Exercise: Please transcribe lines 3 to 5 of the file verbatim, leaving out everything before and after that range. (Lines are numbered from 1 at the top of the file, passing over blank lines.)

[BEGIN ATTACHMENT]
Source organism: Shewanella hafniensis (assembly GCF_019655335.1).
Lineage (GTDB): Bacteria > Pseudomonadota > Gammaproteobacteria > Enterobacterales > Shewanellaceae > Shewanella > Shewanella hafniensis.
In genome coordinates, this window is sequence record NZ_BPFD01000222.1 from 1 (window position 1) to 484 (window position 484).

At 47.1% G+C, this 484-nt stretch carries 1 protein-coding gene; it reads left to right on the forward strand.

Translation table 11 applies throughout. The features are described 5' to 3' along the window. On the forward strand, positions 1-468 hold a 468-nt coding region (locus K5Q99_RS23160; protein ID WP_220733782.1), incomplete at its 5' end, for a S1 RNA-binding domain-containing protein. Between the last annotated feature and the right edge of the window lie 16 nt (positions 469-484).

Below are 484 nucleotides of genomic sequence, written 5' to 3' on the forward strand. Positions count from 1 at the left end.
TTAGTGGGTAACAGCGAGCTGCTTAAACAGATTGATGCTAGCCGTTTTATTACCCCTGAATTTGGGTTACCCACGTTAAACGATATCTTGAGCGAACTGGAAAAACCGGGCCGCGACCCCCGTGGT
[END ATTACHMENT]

In genome coordinates, this window is sequence record NZ_BPFD01000222.1 from 1 (window position 1) to 484 (window position 484).

At 47.1% G+C, this 484-nt stretch carries 1 protein-coding gene; it reads left to right on the forward strand.

Translation table 11 applies throughout. The features are described 5' to 3' along the window. On the forward strand, positions 1-468 hold a 468-nt coding region (locus K5Q99_RS23160; protein ID WP_220733782.1), incomplete at its 5' end, for a S1 RNA-binding domain-containing protein. Between the last annotated feature and the right edge of the window lie 16 nt (positions 469-484).